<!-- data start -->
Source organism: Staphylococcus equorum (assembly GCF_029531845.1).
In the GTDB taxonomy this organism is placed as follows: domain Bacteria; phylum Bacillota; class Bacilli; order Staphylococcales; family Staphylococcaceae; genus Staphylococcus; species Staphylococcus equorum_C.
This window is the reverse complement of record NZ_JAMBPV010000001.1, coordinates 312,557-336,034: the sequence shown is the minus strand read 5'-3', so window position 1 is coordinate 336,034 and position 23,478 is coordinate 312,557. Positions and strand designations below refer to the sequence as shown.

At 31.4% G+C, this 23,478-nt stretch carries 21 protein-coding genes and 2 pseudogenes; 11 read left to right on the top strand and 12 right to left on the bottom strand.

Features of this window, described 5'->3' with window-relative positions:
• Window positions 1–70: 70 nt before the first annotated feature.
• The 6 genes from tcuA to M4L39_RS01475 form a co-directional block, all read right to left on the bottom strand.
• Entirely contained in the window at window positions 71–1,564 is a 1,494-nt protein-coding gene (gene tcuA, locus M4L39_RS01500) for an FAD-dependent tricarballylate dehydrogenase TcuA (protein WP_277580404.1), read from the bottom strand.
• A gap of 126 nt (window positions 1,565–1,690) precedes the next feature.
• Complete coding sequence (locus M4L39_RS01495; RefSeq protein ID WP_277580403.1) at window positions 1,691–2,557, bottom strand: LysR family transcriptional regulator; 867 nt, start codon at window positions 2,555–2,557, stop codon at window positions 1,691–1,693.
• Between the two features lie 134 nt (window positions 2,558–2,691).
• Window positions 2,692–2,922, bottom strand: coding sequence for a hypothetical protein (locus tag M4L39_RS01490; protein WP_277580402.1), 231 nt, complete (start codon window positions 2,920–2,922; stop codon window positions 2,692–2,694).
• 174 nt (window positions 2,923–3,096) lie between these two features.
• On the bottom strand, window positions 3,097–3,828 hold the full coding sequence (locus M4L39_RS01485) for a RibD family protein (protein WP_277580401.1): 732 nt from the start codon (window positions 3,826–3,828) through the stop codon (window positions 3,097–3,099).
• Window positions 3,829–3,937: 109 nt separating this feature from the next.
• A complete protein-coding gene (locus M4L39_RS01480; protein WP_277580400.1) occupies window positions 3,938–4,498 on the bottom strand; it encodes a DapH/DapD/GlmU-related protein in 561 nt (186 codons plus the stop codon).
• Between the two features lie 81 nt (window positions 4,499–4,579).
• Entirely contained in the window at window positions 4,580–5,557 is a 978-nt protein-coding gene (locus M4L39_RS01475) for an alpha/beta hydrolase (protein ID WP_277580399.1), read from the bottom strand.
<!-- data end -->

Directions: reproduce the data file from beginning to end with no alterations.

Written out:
Source organism: Staphylococcus equorum (assembly GCF_029531845.1).
In the GTDB taxonomy this organism is placed as follows: domain Bacteria; phylum Bacillota; class Bacilli; order Staphylococcales; family Staphylococcaceae; genus Staphylococcus; species Staphylococcus equorum_C.
This window is the reverse complement of record NZ_JAMBPV010000001.1, coordinates 312,557-336,034: the sequence shown is the minus strand read 5'-3', so window position 1 is coordinate 336,034 and position 23,478 is coordinate 312,557. Positions and strand designations below refer to the sequence as shown.

At 31.4% G+C, this 23,478-nt stretch carries 21 protein-coding genes and 2 pseudogenes; 11 read left to right on the top strand and 12 right to left on the bottom strand.

Features of this window, described 5'->3' with window-relative positions:
• Window positions 1–70: 70 nt before the first annotated feature.
• The 6 genes from tcuA to M4L39_RS01475 form a co-directional block, all read right to left on the bottom strand.
• Entirely contained in the window at window positions 71–1,564 is a 1,494-nt protein-coding gene (gene tcuA, locus M4L39_RS01500) for an FAD-dependent tricarballylate dehydrogenase TcuA (protein WP_277580404.1), read from the bottom strand.
• A gap of 126 nt (window positions 1,565–1,690) precedes the next feature.
• Complete coding sequence (locus M4L39_RS01495; RefSeq protein ID WP_277580403.1) at window positions 1,691–2,557, bottom strand: LysR family transcriptional regulator; 867 nt, start codon at window positions 2,555–2,557, stop codon at window positions 1,691–1,693.
• Between the two features lie 134 nt (window positions 2,558–2,691).
• Window positions 2,692–2,922, bottom strand: coding sequence for a hypothetical protein (locus tag M4L39_RS01490; protein WP_277580402.1), 231 nt, complete (start codon window positions 2,920–2,922; stop codon window positions 2,692–2,694).
• 174 nt (window positions 2,923–3,096) lie between these two features.
• On the bottom strand, window positions 3,097–3,828 hold the full coding sequence (locus M4L39_RS01485) for a RibD family protein (protein WP_277580401.1): 732 nt from the start codon (window positions 3,826–3,828) through the stop codon (window positions 3,097–3,099).
• Window positions 3,829–3,937: 109 nt separating this feature from the next.
• A complete protein-coding gene (locus M4L39_RS01480; protein WP_277580400.1) occupies window positions 3,938–4,498 on the bottom strand; it encodes a DapH/DapD/GlmU-related protein in 561 nt (186 codons plus the stop codon).
• Between the two features lie 81 nt (window positions 4,499–4,579).
• Entirely contained in the window at window positions 4,580–5,557 is a 978-nt protein-coding gene (locus M4L39_RS01475) for an alpha/beta hydrolase (protein ID WP_277580399.1), read from the bottom strand.